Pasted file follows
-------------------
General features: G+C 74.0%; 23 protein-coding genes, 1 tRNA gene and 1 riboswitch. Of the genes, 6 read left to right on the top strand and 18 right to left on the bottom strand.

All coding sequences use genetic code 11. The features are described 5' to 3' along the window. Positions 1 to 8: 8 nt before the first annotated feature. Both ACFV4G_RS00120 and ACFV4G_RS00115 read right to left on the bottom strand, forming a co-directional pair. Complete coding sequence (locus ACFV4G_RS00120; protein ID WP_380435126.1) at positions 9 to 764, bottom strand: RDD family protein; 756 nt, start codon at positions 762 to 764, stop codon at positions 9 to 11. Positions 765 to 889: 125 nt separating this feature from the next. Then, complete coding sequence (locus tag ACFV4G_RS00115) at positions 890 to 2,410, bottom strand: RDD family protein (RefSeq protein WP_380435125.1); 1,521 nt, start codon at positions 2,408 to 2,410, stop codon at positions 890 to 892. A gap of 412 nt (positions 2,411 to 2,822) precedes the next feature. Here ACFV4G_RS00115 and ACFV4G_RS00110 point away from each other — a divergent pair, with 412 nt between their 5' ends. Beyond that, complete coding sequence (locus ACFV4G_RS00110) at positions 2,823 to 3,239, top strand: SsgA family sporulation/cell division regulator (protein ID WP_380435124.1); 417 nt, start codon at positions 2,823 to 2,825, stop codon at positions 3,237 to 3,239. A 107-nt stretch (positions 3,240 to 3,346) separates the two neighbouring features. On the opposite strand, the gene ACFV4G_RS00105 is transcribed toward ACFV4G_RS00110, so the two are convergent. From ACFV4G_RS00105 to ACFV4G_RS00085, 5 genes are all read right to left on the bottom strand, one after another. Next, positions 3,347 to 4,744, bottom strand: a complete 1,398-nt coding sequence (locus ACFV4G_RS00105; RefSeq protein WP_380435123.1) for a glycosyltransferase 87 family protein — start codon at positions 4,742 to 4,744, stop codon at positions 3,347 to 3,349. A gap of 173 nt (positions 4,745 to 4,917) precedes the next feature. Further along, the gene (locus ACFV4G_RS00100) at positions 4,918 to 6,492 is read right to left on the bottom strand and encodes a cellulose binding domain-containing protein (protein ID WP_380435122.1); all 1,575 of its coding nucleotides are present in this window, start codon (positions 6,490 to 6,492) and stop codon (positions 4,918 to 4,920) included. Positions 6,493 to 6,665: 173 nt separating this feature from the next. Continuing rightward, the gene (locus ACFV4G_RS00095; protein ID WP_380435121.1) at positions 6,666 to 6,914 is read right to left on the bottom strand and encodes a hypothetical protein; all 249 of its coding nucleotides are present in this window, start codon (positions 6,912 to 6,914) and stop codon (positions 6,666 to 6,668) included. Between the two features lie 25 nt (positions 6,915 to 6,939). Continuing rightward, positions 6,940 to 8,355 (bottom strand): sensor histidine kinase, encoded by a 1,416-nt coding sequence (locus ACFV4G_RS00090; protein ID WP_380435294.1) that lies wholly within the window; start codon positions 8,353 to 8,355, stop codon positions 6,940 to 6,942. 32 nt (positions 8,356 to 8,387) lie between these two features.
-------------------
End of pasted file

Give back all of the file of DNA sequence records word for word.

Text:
General features: G+C 74.0%; 23 protein-coding genes, 1 tRNA gene and 1 riboswitch. Of the genes, 6 read left to right on the top strand and 18 right to left on the bottom strand.

All coding sequences use genetic code 11. The features are described 5' to 3' along the window. Positions 1 to 8: 8 nt before the first annotated feature. Both ACFV4G_RS00120 and ACFV4G_RS00115 read right to left on the bottom strand, forming a co-directional pair. Complete coding sequence (locus ACFV4G_RS00120; protein ID WP_380435126.1) at positions 9 to 764, bottom strand: RDD family protein; 756 nt, start codon at positions 762 to 764, stop codon at positions 9 to 11. Positions 765 to 889: 125 nt separating this feature from the next. Then, complete coding sequence (locus tag ACFV4G_RS00115) at positions 890 to 2,410, bottom strand: RDD family protein (RefSeq protein WP_380435125.1); 1,521 nt, start codon at positions 2,408 to 2,410, stop codon at positions 890 to 892. A gap of 412 nt (positions 2,411 to 2,822) precedes the next feature. Here ACFV4G_RS00115 and ACFV4G_RS00110 point away from each other — a divergent pair, with 412 nt between their 5' ends. Beyond that, complete coding sequence (locus ACFV4G_RS00110) at positions 2,823 to 3,239, top strand: SsgA family sporulation/cell division regulator (protein ID WP_380435124.1); 417 nt, start codon at positions 2,823 to 2,825, stop codon at positions 3,237 to 3,239. A 107-nt stretch (positions 3,240 to 3,346) separates the two neighbouring features. On the opposite strand, the gene ACFV4G_RS00105 is transcribed toward ACFV4G_RS00110, so the two are convergent. From ACFV4G_RS00105 to ACFV4G_RS00085, 5 genes are all read right to left on the bottom strand, one after another. Next, positions 3,347 to 4,744, bottom strand: a complete 1,398-nt coding sequence (locus ACFV4G_RS00105; RefSeq protein WP_380435123.1) for a glycosyltransferase 87 family protein — start codon at positions 4,742 to 4,744, stop codon at positions 3,347 to 3,349. A gap of 173 nt (positions 4,745 to 4,917) precedes the next feature. Further along, the gene (locus ACFV4G_RS00100) at positions 4,918 to 6,492 is read right to left on the bottom strand and encodes a cellulose binding domain-containing protein (protein ID WP_380435122.1); all 1,575 of its coding nucleotides are present in this window, start codon (positions 6,490 to 6,492) and stop codon (positions 4,918 to 4,920) included. Positions 6,493 to 6,665: 173 nt separating this feature from the next. Continuing rightward, the gene (locus ACFV4G_RS00095; protein ID WP_380435121.1) at positions 6,666 to 6,914 is read right to left on the bottom strand and encodes a hypothetical protein; all 249 of its coding nucleotides are present in this window, start codon (positions 6,912 to 6,914) and stop codon (positions 6,666 to 6,668) included. Between the two features lie 25 nt (positions 6,915 to 6,939). Continuing rightward, positions 6,940 to 8,355 (bottom strand): sensor histidine kinase, encoded by a 1,416-nt coding sequence (locus ACFV4G_RS00090; protein ID WP_380435294.1) that lies wholly within the window; start codon positions 8,353 to 8,355, stop codon positions 6,940 to 6,942. 32 nt (positions 8,356 to 8,387) lie between these two features.